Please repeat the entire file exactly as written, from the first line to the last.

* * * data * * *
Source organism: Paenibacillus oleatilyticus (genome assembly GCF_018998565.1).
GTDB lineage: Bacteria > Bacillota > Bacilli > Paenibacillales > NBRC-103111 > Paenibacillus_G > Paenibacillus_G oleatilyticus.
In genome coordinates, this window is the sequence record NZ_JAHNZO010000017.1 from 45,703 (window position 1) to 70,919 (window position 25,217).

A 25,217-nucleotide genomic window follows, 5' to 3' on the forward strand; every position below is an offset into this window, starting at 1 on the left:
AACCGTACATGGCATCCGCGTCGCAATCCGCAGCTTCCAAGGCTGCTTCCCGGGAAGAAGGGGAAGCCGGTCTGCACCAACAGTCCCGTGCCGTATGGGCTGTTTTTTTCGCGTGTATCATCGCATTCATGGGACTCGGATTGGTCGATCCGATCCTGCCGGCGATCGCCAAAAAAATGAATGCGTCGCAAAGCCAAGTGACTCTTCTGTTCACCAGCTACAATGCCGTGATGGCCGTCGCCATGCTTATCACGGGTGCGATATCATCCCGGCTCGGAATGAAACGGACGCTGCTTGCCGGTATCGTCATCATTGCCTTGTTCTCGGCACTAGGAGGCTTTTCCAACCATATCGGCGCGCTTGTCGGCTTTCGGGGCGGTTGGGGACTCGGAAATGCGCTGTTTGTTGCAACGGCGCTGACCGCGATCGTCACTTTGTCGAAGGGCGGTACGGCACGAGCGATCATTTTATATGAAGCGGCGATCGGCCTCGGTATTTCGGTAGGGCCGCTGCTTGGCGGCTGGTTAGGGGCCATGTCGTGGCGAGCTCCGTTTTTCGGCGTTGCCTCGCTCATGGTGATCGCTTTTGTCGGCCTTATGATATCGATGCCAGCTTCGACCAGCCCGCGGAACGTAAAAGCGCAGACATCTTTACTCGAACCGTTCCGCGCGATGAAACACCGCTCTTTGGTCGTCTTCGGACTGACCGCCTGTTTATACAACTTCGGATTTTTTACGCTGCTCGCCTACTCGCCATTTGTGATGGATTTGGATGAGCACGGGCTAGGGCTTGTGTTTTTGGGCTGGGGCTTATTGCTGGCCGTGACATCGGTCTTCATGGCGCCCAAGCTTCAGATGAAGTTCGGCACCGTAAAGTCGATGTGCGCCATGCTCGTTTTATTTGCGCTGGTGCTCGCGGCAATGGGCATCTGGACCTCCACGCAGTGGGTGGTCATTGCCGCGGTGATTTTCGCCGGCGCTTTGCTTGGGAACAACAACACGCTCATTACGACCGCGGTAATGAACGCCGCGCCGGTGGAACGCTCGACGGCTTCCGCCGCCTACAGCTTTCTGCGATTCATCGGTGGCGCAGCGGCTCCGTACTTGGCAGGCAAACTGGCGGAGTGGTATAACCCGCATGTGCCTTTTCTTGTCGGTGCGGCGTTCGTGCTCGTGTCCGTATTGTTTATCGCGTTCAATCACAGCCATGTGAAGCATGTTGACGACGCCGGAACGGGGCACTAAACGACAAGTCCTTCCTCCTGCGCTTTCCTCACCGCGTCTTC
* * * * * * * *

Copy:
Source organism: Paenibacillus oleatilyticus (genome assembly GCF_018998565.1).
GTDB lineage: Bacteria > Bacillota > Bacilli > Paenibacillales > NBRC-103111 > Paenibacillus_G > Paenibacillus_G oleatilyticus.
In genome coordinates, this window is the sequence record NZ_JAHNZO010000017.1 from 45,703 (window position 1) to 70,919 (window position 25,217).

A 25,217-nucleotide genomic window follows, 5' to 3' on the forward strand; every position below is an offset into this window, starting at 1 on the left:
AACCGTACATGGCATCCGCGTCGCAATCCGCAGCTTCCAAGGCTGCTTCCCGGGAAGAAGGGGAAGCCGGTCTGCACCAACAGTCCCGTGCCGTATGGGCTGTTTTTTTCGCGTGTATCATCGCATTCATGGGACTCGGATTGGTCGATCCGATCCTGCCGGCGATCGCCAAAAAAATGAATGCGTCGCAAAGCCAAGTGACTCTTCTGTTCACCAGCTACAATGCCGTGATGGCCGTCGCCATGCTTATCACGGGTGCGATATCATCCCGGCTCGGAATGAAACGGACGCTGCTTGCCGGTATCGTCATCATTGCCTTGTTCTCGGCACTAGGAGGCTTTTCCAACCATATCGGCGCGCTTGTCGGCTTTCGGGGCGGTTGGGGACTCGGAAATGCGCTGTTTGTTGCAACGGCGCTGACCGCGATCGTCACTTTGTCGAAGGGCGGTACGGCACGAGCGATCATTTTATATGAAGCGGCGATCGGCCTCGGTATTTCGGTAGGGCCGCTGCTTGGCGGCTGGTTAGGGGCCATGTCGTGGCGAGCTCCGTTTTTCGGCGTTGCCTCGCTCATGGTGATCGCTTTTGTCGGCCTTATGATATCGATGCCAGCTTCGACCAGCCCGCGGAACGTAAAAGCGCAGACATCTTTACTCGAACCGTTCCGCGCGATGAAACACCGCTCTTTGGTCGTCTTCGGACTGACCGCCTGTTTATACAACTTCGGATTTTTTACGCTGCTCGCCTACTCGCCATTTGTGATGGATTTGGATGAGCACGGGCTAGGGCTTGTGTTTTTGGGCTGGGGCTTATTGCTGGCCGTGACATCGGTCTTCATGGCGCCCAAGCTTCAGATGAAGTTCGGCACCGTAAAGTCGATGTGCGCCATGCTCGTTTTATTTGCGCTGGTGCTCGCGGCAATGGGCATCTGGACCTCCACGCAGTGGGTGGTCATTGCCGCGGTGATTTTCGCCGGCGCTTTGCTTGGGAACAACAACACGCTCATTACGACCGCGGTAATGAACGCCGCGCCGGTGGAACGCTCGACGGCTTCCGCCGCCTACAGCTTTCTGCGATTCATCGGTGGCGCAGCGGCTCCGTACTTGGCAGGCAAACTGGCGGAGTGGTATAACCCGCATGTGCCTTTTCTTGTCGGTGCGGCGTTCGTGCTCGTGTCCGTATTGTTTATCGCGTTCAATCACAGCCATGTGAAGCATGTTGACGACGCCGGAACGGGGCACTAAACGACAAGTCCTTCCTCCTGCGCTTTCCTCACCGCGTCTTC